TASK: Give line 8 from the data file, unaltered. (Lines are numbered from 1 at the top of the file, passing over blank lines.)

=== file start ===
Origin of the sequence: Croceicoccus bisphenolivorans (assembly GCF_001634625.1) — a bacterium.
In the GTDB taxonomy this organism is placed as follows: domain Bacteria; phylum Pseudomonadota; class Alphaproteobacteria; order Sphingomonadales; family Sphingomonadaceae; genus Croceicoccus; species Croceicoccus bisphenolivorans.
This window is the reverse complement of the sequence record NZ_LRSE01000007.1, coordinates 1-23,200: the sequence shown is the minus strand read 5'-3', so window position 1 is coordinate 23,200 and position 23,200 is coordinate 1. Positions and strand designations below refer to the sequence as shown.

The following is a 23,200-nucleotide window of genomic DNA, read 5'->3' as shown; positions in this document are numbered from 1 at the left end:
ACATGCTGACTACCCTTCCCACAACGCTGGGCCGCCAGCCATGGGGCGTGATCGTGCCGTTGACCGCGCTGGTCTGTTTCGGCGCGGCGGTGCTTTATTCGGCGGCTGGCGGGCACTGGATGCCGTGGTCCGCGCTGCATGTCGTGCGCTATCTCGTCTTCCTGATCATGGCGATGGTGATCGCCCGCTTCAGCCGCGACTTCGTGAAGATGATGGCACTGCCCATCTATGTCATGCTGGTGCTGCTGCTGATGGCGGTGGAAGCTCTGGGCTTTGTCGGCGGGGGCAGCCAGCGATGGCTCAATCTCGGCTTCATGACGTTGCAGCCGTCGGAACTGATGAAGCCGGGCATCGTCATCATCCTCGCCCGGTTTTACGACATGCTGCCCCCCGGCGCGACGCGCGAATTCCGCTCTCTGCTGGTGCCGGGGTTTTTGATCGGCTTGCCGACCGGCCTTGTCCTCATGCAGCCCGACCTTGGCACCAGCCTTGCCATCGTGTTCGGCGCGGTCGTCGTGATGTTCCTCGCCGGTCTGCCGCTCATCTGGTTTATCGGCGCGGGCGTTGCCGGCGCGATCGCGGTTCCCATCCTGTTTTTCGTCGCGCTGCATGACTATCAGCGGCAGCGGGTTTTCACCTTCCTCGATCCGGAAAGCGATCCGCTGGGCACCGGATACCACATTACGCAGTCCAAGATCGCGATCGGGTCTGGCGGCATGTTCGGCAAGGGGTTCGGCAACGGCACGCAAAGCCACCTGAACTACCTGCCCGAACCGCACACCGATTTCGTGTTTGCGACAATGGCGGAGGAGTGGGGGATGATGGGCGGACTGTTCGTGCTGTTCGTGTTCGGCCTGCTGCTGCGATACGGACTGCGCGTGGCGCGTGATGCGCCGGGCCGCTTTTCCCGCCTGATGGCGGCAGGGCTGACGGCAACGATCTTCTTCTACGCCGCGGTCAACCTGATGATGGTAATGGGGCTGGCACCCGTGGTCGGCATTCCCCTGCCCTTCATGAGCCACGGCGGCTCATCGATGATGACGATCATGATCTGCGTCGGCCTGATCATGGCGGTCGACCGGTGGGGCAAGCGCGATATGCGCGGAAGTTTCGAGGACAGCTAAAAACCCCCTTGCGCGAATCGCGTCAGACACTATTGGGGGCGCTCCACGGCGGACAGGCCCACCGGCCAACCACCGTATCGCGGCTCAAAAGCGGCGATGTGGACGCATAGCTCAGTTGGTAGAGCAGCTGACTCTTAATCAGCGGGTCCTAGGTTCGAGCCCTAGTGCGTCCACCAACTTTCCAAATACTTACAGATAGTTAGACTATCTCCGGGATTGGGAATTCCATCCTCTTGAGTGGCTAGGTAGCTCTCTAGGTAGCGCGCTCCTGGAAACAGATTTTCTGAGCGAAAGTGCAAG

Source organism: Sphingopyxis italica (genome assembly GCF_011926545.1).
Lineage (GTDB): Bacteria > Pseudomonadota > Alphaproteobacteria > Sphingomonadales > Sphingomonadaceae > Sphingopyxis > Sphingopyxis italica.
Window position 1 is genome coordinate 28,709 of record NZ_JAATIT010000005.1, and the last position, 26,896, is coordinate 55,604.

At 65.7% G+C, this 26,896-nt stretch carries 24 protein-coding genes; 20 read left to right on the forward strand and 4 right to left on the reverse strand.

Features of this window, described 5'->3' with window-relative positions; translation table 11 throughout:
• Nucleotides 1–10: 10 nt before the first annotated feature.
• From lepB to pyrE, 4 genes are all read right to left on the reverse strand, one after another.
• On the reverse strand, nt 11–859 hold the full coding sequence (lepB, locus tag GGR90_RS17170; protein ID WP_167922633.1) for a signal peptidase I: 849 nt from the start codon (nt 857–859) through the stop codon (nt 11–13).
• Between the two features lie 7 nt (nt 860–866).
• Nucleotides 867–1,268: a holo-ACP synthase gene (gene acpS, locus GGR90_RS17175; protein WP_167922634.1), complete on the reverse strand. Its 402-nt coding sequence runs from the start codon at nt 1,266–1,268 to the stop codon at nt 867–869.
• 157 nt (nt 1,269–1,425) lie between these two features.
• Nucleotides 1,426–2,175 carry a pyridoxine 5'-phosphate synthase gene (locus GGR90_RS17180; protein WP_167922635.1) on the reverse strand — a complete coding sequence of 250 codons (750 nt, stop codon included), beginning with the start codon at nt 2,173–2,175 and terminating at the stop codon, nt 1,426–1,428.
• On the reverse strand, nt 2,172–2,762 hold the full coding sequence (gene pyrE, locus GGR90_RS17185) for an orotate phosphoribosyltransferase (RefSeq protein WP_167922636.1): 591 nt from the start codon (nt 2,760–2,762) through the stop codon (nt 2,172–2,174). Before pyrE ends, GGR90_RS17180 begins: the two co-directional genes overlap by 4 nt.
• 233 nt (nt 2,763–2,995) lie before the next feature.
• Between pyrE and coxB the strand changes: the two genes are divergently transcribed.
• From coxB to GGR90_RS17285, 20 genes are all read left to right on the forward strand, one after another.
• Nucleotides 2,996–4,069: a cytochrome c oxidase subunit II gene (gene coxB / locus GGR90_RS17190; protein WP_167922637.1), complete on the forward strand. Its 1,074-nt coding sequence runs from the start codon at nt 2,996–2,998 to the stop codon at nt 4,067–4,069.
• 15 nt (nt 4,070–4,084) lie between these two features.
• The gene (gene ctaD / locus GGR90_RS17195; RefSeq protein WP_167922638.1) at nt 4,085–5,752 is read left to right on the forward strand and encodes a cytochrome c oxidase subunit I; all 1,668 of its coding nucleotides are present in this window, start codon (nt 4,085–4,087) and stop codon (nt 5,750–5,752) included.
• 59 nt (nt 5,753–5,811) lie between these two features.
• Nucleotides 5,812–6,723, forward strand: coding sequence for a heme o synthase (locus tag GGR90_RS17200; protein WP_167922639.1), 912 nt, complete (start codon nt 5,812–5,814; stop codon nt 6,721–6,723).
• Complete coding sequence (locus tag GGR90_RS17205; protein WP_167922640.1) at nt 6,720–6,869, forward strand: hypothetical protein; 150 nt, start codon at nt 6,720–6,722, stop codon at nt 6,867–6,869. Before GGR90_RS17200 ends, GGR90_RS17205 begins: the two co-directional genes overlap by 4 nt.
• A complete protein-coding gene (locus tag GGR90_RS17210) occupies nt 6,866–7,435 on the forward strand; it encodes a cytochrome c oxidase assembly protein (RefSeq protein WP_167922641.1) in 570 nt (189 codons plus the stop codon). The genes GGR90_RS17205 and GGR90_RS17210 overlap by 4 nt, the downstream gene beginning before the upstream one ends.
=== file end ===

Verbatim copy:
Window position 1 is genome coordinate 28,709 of record NZ_JAATIT010000005.1, and the last position, 26,896, is coordinate 55,604.